Arrow

10 ways to pay less crypto tax in Canada 2024

By
Ajith Chandan
On
How to pay less crypto tax in Canada

Whether you're riding the waves of a successful crypto year or navigating through market downturns, optimizing your tax position is crucial. 

In Canada, paying less crypto tax in 2024 is not about dodging the Canada Revenue Agency (CRA) but rather employing legal strategies to minimize your tax liabilities. 

In this guide, we'll explore 10 effective ways to ensure you're making the most of your crypto investments while staying on the right side of the taxman.

1. Balance out your wins and losses

One effective strategy to reduce your tax bill is to offset capital losses against capital gains. In Canada, you can offset half of your capital losses against gains. Suppose you made a $500 gain from selling ETH and a $500 loss from selling BTC; these would cancel each other out, resulting in a taxable gain of only $250.

For those with more losses than gains, carry them forward to future tax years indefinitely or carry them backward, up to three preceding tax years, to offset any gains and potentially obtain a tax refund.

2. Harvest Your Losses Strategically

Timing is crucial in the world of crypto taxation. 

Consider harvesting your losses by selling, trading, spending, or gifting underperforming assets. By doing this strategically, you can offset losses against gains, minimizing your tax liability. Utilize crypto portfolio trackers like Kryptos to identify unrealized losses throughout the financial year, enabling you to harvest them before the year-end.

Remember, if you decide to buy back the assets, wait for more than 30 days to avoid falling afoul of Canada's superficial loss rule.

3. Invest in a Retirement Savings Plan (RRSP)

Planning to HODL your crypto for the long term? Consider securing your future with a Registered Retirement Savings Plan (RRSP).

Every time you contribute to your RRSP, you can take advantage of a tax deduction, giving you a chance to lower your overall tax bill. Keep in mind, when it's time to withdraw funds, taxes will apply. By the time you retire, you'll likely be in a lower tax bracket.

Just bear in mind, there's a yearly limit on how much you can contribute.

4. Consider opting for a Bitcoin ETF

Exchange-Traded Funds (ETFs) is a way to invest in Bitcoin without the complexities of direct ownership. Bitcoin ETFs track the performance and price of Bitcoin, allowing you to speculate on its gains and losses.

For investors seeking exposure to Bitcoin without direct ownership, Bitcoin Exchange-Traded Funds (ETFs) present a viable option. 

Several Bitcoin ETFs are available on the Toronto Stock Exchange: 

  • Purpose Bitcoin ETF (BTCC)
  • Evolve Bitcoin ETF (EBIT)
  • CI Galaxy Bitcoin ETF (BTCX)

However, exercise caution, as some ETFs come with higher management fees.

5. Donating Crypto to Charity

Donating crypto to a registered charity can offer tax benefits, but the rules are intricate due to the deemed fair market value rule. Since crypto is considered a commodity, not cash, donations follow different rules than cash donations.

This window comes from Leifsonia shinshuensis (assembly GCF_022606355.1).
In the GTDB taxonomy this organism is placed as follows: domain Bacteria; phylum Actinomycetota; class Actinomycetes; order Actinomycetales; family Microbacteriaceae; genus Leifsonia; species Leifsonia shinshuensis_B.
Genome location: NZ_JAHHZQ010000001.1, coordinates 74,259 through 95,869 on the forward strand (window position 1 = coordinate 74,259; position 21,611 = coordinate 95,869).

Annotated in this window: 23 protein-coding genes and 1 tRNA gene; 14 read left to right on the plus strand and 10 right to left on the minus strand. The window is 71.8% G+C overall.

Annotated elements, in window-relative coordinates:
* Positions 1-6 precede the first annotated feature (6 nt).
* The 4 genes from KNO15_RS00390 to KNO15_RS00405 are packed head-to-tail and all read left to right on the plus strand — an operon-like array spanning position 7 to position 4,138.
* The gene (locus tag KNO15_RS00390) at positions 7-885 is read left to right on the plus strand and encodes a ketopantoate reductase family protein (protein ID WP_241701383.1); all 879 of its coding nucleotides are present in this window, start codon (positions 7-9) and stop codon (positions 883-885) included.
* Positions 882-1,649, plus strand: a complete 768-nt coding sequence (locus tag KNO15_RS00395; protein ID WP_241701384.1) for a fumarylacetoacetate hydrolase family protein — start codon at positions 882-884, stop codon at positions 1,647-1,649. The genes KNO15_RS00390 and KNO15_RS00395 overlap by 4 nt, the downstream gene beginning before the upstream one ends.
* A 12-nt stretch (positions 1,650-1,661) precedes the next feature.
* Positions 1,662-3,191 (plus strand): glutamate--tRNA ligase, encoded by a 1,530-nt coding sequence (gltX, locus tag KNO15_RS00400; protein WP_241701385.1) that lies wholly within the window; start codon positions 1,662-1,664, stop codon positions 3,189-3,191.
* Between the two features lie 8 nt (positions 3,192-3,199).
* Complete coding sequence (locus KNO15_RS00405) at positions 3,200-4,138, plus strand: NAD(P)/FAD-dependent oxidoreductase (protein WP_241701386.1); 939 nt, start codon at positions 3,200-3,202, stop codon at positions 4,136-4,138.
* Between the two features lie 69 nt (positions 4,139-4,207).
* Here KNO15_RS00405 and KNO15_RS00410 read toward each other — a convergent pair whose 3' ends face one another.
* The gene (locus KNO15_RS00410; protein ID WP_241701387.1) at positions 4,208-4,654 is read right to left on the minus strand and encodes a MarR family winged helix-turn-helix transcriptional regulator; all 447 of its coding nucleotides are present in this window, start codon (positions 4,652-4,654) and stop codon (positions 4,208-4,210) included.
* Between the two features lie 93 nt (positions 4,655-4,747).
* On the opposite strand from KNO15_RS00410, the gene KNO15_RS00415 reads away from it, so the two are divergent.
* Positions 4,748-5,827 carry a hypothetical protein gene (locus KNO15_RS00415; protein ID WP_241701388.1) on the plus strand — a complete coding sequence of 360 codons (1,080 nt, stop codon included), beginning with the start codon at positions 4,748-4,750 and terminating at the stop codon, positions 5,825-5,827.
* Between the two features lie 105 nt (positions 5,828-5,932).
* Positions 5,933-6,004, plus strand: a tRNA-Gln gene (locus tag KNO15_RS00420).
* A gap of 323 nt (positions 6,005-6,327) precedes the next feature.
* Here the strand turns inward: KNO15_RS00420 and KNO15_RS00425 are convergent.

When donating crypto, be aware of the potential Capital Gains Tax on the appreciated value. Document the acquisition date and be transparent with the charity to ensure compliance with CRA regulations.

Scenario:

1. Crypto Donation:

In December 2023, you decide to donate 1 Ethereum (ETH) to a registered charity.

You originally purchased this ETH in January 2022 for $500.

2. Current Fair Market Value:

At the time of the donation in December 2023, the fair market value of 1 ETH was $3,000.

3. Calculation:

Your capital gain is the difference between the fair market value at the time of donation and the acquisition cost.

Capital Gain = $3,000 - $500 = $2,500.

4. Tax Implication:

Since the donation is considered a disposition of the asset, you may be liable for Capital Gains Tax on the capital gain.

In Canada, only 50% of capital gains are taxable. Therefore, you'll only be taxed on half of the capital gain.

In this case, Taxable Capital Gain: $2,500 / 2 = $1,250

5. Charitable Receipt:

The charity issues a tax receipt based on the acquisition cost, not the current fair market value.

You receive a tax receipt for $500, reflecting the amount potentially eligible for a tax deduction.

6. Tax Deduction:

When filing your taxes, you can potentially deduct the $500 from your taxable income due to the charitable donation

However, you still have a Capital Gains Tax obligation on the $2,500 gain which is $1,250

6. Present yourself as an individual investor 

Distinguish yourself as an individual investor rather than engaging in business-like activities to benefit from favorable tax treatment. The CRA considers various factors when making this determination, such as investing for commercial purposes, undertaking business-like investment activities, promoting a product or service, and demonstrating an intent to make a profit.

Individual investors typically pay Capital Gains Tax on only half of their profits, while those seen as conducting business may be subject to Income Tax on the entire profit.

7. HODL for Tax Efficiency